St James Centre: ‘Biggest shopping makeover ever’

An artist's impression of how the revamped St James Centre will look as the St James Quarter. Picture: contributed
An artist's impression of how the revamped St James Centre will look as the St James Quarter. Picture: contributed
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The St James Centre revamp has been billed “the single greatest shake up of retail” in the Capital’s long history.

A host of stellar top-name brands have been approached to open their doors inside the 42,500 sq m St James Quarter, which will take the place of the St James Centre – with cash registers expected to ring to the tune of £22 million a year.

The eventual mix of shops is understood to be a marriage of high-end luxury stores and the latest on-trend brands to target both mature, moneyed shoppers and a more youthful crowd.

However, it is not just the wallets and purses of homegrown shoppers that bosses have their eyes on, but those of overseas visitors.

At present, tourists spend £81 a day on average; a sizeable return but far behind London which rakes in an impressive £107 a day.

Raising daily overseas visitor expenditure in Edinburgh to equal that of London is expected to be worth an additional £180m to the Scottish economy each year.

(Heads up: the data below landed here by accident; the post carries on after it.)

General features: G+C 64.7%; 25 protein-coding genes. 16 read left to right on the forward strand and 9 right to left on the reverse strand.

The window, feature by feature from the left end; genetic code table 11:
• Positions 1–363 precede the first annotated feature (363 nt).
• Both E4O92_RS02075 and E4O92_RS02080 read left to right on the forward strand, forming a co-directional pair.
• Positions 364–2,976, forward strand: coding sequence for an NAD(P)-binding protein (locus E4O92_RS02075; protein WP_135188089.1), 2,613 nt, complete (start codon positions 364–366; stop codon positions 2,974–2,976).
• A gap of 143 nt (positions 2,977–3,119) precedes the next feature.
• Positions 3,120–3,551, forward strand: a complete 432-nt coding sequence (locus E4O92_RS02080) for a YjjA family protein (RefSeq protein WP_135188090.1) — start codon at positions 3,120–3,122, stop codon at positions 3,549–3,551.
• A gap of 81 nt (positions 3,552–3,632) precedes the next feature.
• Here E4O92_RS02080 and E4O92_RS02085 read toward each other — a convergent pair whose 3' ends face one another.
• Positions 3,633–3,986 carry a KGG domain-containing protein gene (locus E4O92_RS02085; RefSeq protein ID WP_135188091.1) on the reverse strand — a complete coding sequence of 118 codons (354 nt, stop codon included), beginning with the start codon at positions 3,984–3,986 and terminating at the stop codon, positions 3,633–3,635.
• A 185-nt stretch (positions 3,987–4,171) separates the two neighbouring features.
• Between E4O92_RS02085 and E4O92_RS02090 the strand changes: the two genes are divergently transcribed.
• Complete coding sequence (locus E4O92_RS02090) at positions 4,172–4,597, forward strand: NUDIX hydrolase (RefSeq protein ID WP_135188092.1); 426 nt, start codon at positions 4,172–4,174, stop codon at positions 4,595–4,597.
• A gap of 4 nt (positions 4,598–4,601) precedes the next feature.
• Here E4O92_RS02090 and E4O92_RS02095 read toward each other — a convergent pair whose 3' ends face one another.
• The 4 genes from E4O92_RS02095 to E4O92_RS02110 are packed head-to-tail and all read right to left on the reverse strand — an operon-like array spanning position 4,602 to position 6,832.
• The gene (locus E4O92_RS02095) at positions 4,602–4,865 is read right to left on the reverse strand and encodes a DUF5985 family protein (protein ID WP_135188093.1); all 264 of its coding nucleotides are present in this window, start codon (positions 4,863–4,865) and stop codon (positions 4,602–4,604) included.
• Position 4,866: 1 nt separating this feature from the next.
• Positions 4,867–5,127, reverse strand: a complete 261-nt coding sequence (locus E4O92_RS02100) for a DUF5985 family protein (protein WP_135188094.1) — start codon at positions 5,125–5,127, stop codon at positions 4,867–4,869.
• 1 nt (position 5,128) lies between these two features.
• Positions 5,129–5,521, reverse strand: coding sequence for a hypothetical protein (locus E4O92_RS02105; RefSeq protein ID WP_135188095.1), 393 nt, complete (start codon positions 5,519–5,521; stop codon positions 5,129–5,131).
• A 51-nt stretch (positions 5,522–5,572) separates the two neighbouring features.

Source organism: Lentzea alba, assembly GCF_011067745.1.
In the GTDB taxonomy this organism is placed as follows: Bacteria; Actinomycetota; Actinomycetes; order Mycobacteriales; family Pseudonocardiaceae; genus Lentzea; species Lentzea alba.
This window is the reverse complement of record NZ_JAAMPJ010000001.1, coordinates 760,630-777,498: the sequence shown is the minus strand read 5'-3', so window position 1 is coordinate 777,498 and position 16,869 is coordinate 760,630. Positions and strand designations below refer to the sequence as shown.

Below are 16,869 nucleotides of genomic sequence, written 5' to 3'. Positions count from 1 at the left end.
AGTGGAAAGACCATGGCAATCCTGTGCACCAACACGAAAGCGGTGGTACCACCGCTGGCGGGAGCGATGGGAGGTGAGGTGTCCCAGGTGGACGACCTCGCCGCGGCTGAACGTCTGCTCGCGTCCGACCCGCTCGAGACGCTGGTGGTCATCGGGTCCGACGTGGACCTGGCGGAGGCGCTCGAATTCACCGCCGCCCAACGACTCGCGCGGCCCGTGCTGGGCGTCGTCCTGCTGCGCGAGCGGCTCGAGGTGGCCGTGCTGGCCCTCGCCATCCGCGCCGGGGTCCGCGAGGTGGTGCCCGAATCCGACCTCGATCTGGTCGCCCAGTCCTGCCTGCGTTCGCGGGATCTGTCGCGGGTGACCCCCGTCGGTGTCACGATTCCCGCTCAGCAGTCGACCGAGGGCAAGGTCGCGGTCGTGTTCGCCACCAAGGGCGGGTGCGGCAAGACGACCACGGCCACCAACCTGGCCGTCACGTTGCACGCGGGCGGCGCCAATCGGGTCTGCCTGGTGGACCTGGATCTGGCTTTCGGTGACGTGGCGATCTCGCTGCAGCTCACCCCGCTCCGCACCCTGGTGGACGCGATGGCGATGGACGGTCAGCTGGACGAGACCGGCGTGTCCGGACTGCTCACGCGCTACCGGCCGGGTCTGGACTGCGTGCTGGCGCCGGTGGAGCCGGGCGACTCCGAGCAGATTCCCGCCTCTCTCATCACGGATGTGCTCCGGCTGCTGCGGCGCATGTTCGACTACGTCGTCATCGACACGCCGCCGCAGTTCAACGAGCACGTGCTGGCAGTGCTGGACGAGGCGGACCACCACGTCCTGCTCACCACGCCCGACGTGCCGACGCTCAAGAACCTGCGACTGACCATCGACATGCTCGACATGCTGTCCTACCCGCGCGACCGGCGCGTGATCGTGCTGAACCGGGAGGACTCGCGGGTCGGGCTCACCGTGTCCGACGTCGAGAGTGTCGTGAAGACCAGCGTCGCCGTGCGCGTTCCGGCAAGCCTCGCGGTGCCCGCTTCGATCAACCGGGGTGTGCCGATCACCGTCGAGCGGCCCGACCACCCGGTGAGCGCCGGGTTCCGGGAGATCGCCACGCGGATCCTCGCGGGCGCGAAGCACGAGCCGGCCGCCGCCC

A retail expert, who asked not to be named, said: “This deal is huge both in terms of scale and what it means for the city. What it does is fix Edinburgh in terms of retail.

“The Capital has had a real weakness in regards of its retail experience in recent times and this development will propel it into the UK’s top shopping destinations.

“It’s easily the biggest shake-up of shopping and retail in the city for generations. Historically there has never been anything as big as this.”

He added: “Glasgow and out-of-town sites have drawn a lot of shoppers away in recent years, but this will put Edinburgh firmly back on the map.

“Harvey Nicks has more or less stood alone.

“This modern attractive retail space will encourage more shoppers to visit the city and the area.”

The last major retail development on this scale was the £10m opening of Harvey Nichols and Multrees Walk retail parade, which were completed in 2002.

But they, Cameron Toll, and the Omni Centre are all dwarfed by the scale and vision offered by the St James ­Quarter. It has been revealed that central to the plans is a desire to position Edinburgh ahead of Glasgow at the top of Scotland’s shopping tree.

The Capital has lagged behind its rival in the east in recent years. Just 45 miles separates the two cities but, in terms of retail, Edinburgh has been left trailing with Glasgow ranked the UK’s second best shopping destination outside London.

It’s not just on the home front Edinburgh has been left standing either.

Back in 2011, the Economist Intelligence Unit ranked Edinburgh 25th out of 33 European cities in terms of the range and quality of its retail offering.